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Royal Wedding Roundup

Princesses, tiaras, bunting, ex-girlfriends, and ludicrous hats

At Public Seminar we are feminists, so we don’t raise our daughters to be princesses. We are open-minded leftists, so we don’t fawn over the ruling classes, but we don’t long to guillotine them either. And we are anti-racists, so we haven’t declared an end to racism worldwide just because a multi-racial American TV star has married into the British royal family — but we do acknowledge that this change in the House of Windsor may be a very significant moment for English culture.

In other words, our general distaste for royalism does not prevent us from admitting that Prince Harry and Meaghan Markle not only seem like nice people. Their union is a landmark of sorts in the history of race and empire, prompting the first and (probably) last post you will ever see here about a royal wedding.

So, without further ado, here’s some coverage to help you recover from this much-anticipated event.

  • Harry and Meghan will be the Duke and Duchess of Sussex, a title conveyed to them by the 92 year-old Queen Elizabeth II as  a wedding present, and one that has been vacant since 1834, when the twice-married Prince Augustus Frederick, the sixth son of George III (yes, that George III — making sense now?) died without “legitimate issue.” His children were bastards because George III had never given poor Augustus Frederick permission to marry in the first place, but perhaps they were at odds over his politics: he was an anti-slavery activist and supported full rights for Catholics and Jews.
  • Is Meghan a princess? Well no: she holds the title as a courtesy, but a person cannot actually use the title unless they are born into the royal family. Should you run into Harry and Meghan, if you want to be proper, you will greet each of them as “your Royal Highness.” #BePrepared.
  • So how did Prince Philip, the groom’s grandfather, get to be a prince? Well, he was born a Greek Prince, and had to renounce all his titles when he married then-Princess Elizabeth. On February 22, 1957, now a queen and their third child on the way, she re-conferred the title on him. (Popsugar, December 19, 2017.) If you are interested in the gossipy history behind this decision, watch Season 2 of The Crown on Netflix.
  • Want to know more about American women who married into the English peerage and various royal families? Go to the Backstory podcast where, in “Upward Nobility: American-Made Royalty” (May 18 2018), historians Edward Ayers, Brian Balogh, and Joanne Freeman tell you about Wallis Warfield Simpson, a Bonaparte in Baltimore, Jenny Jerome Churchill and the “dollar princesses,” and the importance of political wives in England and the United States.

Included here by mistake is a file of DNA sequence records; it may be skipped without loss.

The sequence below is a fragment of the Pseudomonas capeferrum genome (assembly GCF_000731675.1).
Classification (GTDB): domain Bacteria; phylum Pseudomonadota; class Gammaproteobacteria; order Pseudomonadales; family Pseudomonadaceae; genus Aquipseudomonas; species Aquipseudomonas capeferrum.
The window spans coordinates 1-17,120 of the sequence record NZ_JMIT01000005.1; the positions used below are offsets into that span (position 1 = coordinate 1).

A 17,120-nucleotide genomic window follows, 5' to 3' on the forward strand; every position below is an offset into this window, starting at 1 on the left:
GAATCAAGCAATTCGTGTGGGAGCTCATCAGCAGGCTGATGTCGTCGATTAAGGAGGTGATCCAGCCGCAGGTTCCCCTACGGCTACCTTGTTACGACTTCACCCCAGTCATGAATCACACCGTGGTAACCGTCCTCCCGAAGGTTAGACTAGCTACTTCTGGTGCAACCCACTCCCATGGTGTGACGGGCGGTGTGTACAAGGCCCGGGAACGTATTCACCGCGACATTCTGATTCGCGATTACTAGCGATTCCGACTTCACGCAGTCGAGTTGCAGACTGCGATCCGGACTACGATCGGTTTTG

• Recall the royal engagement with Public Seminar‘s very own Nikki Hemmer, Neil Young and Natalia Mehlman Petrzela in “Etiquette Books, a Royal Engagement, and National Monuments,” Past Present podcast (December 30, 2017).
  • A Twitter thread from historian Ann Little, aka Historiann, contributes her thoughts on the “breath of fresh air” that commoner wives are supposed to bring to the English royal family.
  • Who says conservatives are no fun?  See a spectacular slideshow of the LEGO Royal Wedding at The National Review, May 14, 2018.
  • Because Harry refused to invite Donald Trump, no politicians at all — British or American — scored one of the 600 invites. But @bbcthree roasted Trump with this image, comparing the crowds at his inauguration to the crowd that waved the Royal Couple into Windsor Castle yesterday. (H/T Elle.com.)
  • Harper’s Bazaar reports that both of Harry’s ex-girlfriends, neither of whom could “stand the scrutiny of dating a royal,” were invited to and attended the wedding. “For many, the idea of having a former partner at their wedding might induce minor heart palpitations,” the report notes. But their presence “not only proves that Harry is mature enough to be friends with his exes (this in itself shows that all parties are adult and like each other enough to want happiness for one another) but also that Meghan is secure enough in their relationship to have two former flames present.” (May 19, 2018.)
  • For the “something borrowed” part of the bridal outfit, Meghan cadged a diamond tiara from Queen Elizabeth II, originally made for her grandmother, Queen Mary, in 1932. (H/T Kensington Palace Twitter.)
  • Princess Beatrice, Harry’s first cousin, whose weird hat worn to Prince William’s wedding quickly became a meme, acquired its own Facebook page, and even appeared (fictively) in the Obama situation room as the president’s national security team awaited news of the Osama bin-Laden mission in 2011, opted for “something more subtle” this time around, according to People magazine (May 19, 2018.) I’ll say. She looks like a Mennonite in sequins, and they made her take her father, Prince Andrew, as her date.
  • Sixteen ways that Meghan Markle’s life will change now that she is Duchess of Sussex (Insider.com, May 15 2018.)
  • Ways that Prince Harry’s life will change: 0.
  • My favorite comment from the PBS coverage: as the royal carriage wended its way through the throng of commoners waving and cheering in front of stolid English row houses: “Everyone has been working very hard on their gardens. Very hard on their bunting.”
  • Best #twitterstorian commentary on the wedding, and the ways that African-American music, people, and religious life were woven into the ceremony? Princeton’s Tera Hunter.
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